Letters by America’s first enlisted women reveal motivation, conflict of WWI service
By John Barrat
via the Smithsonian Insider web site of the Smithsonian Institution
Stationed at a U.S. Army hospital in France in 1918, nurse Lulu Wolfe looked after World War I soldiers suffering from shrapnel wounds and gas poisoning. Ethel Ash volunteered with the YMCA in Verdun and Paris, France in 1919 making donuts for American troops and operating a mobile canteen. Ruth (Woodworth) Creveling, age 18, joined the U.S. Navy and put her typing and stenography skills to work stateside from 1917-1920. Greta Wolf served as a nurse in Mesves, France.
The WWI experiences of these four women are profiled in a new National Postal Museum exhibit “In Her Words: Women’s Duty and Service in World War I,” using letters and other archived items borrowed from the collections of the Women In Military Service For America Memorial Foundation, in Arlington, Va.
The women served in and alongside the American military during this European conflict that lasted more than four years.
“World War I was the first time women were allowed to enlist in the Navy and Marine Corps,” National Postal Museum Curator Lynn Heidelbaugh says. “The Navy called them yeoman, and under that rating most women’s duties were clerical. Women serving as nurses in the Army and Navy were not technically enlisted,” Heidelbaugh adds. “They were in service but had no rank and were not given the same benefits or protections as enlisted men or officers.”
Wearing leather gloves, a heavy coat, and hat, a seated Greta Wolf smiles out from a 1918 photograph in the exhibit. Her attire leaves little doubt it was cold in Mesves, France where she was a nurse. Writing home by candlelight, she revealed “I have the lantern under my skirts & my feet on a hot stone. We have no heat here yet, and it gets very cold in the night. So this is my heating aparatus (sic).”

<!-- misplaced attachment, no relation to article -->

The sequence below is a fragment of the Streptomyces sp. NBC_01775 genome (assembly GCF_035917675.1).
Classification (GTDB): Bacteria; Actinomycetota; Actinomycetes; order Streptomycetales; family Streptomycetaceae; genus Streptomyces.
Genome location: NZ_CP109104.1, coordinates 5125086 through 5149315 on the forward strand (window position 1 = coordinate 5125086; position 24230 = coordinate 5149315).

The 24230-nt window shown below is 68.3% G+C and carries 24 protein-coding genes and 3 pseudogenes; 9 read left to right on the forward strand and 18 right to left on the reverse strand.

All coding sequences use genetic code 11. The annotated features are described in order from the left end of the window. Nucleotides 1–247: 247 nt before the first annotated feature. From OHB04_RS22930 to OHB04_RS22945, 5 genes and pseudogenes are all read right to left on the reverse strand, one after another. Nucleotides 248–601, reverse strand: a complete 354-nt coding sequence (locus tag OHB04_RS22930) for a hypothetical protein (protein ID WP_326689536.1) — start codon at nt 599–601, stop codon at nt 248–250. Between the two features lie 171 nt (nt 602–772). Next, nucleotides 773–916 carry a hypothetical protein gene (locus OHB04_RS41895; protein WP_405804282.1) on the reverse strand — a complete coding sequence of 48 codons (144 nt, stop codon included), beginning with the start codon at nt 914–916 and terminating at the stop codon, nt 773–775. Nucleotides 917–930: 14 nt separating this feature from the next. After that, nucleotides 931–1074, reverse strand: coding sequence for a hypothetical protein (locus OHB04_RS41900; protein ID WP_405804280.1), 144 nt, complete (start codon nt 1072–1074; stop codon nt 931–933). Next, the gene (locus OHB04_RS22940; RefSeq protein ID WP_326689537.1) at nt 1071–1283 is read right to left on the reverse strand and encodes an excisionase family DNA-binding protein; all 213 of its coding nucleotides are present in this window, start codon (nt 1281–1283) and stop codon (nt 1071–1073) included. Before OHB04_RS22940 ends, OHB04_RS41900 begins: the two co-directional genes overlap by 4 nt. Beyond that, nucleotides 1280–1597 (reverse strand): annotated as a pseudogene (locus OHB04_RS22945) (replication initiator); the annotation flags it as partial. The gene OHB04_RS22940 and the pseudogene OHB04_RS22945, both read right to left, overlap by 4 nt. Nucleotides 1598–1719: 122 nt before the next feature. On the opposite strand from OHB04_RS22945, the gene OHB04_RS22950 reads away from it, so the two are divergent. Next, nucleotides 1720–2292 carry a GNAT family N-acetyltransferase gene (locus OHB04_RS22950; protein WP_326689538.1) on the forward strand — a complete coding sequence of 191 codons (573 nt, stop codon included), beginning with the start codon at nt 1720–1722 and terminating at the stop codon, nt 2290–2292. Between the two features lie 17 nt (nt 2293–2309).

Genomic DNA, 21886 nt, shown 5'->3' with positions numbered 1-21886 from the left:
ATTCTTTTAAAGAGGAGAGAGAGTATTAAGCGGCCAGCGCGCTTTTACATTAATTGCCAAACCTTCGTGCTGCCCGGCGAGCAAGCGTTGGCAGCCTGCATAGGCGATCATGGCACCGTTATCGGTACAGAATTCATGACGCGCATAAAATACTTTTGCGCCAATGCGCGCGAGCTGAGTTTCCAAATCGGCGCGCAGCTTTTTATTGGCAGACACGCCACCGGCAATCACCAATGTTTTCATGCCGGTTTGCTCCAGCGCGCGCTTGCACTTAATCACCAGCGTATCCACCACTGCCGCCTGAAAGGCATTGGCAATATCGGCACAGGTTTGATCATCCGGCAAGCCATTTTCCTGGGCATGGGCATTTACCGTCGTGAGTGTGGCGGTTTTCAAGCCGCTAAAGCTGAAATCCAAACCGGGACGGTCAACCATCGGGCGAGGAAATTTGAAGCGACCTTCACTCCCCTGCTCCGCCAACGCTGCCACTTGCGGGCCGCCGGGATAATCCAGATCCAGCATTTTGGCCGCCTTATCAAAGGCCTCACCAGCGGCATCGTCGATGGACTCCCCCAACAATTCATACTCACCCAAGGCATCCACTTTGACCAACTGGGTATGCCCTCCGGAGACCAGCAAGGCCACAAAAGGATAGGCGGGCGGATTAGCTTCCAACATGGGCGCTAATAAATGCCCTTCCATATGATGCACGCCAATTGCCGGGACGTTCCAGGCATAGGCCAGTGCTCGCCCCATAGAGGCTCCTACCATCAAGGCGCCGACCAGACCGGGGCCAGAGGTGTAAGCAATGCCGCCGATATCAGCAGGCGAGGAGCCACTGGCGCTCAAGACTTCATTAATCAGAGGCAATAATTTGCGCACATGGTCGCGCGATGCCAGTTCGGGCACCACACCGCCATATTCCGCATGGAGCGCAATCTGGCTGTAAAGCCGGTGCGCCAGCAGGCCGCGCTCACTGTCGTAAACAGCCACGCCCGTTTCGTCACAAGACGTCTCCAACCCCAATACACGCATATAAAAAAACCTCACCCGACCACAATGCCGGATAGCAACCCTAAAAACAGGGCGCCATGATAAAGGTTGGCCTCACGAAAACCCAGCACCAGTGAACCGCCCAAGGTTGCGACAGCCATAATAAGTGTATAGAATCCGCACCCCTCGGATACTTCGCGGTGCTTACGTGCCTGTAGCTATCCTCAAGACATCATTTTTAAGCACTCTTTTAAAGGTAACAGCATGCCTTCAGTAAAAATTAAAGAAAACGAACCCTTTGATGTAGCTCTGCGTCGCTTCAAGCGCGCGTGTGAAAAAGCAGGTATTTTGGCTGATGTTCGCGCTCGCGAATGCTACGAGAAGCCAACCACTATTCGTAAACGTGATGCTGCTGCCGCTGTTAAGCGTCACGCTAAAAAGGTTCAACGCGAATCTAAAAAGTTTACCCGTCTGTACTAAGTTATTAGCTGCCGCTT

In a ward with 112 American soldiers from “all over,” Wolf confides a “real sister’s love” for the “boys…. every one tells his little tale and how they appreciate what we do for them.” Wolf lamented that few of the soldiers got any mail—their letters were sent to their company and stayed there.
For the exhibit, Heidelbaugh and co-curators Britta Granrud and Jessie Henn of the Women In Military Service For America Memorial Foundation combed through letters in the collection of the Memorial Foundation with an eye on “how these women were expressing themselves in correspondence and using the mail,” Heidelbaugh says. “This was a top criterion in selecting who to feature.”
There is a wealth of material. During WWI “the Army had well over 21,000 nurses, and the Army and Navy had numerous civilian organizations such as the YMCA provide their soldiers and sailors welfare and morale service overseas,” Heidelbaugh says.
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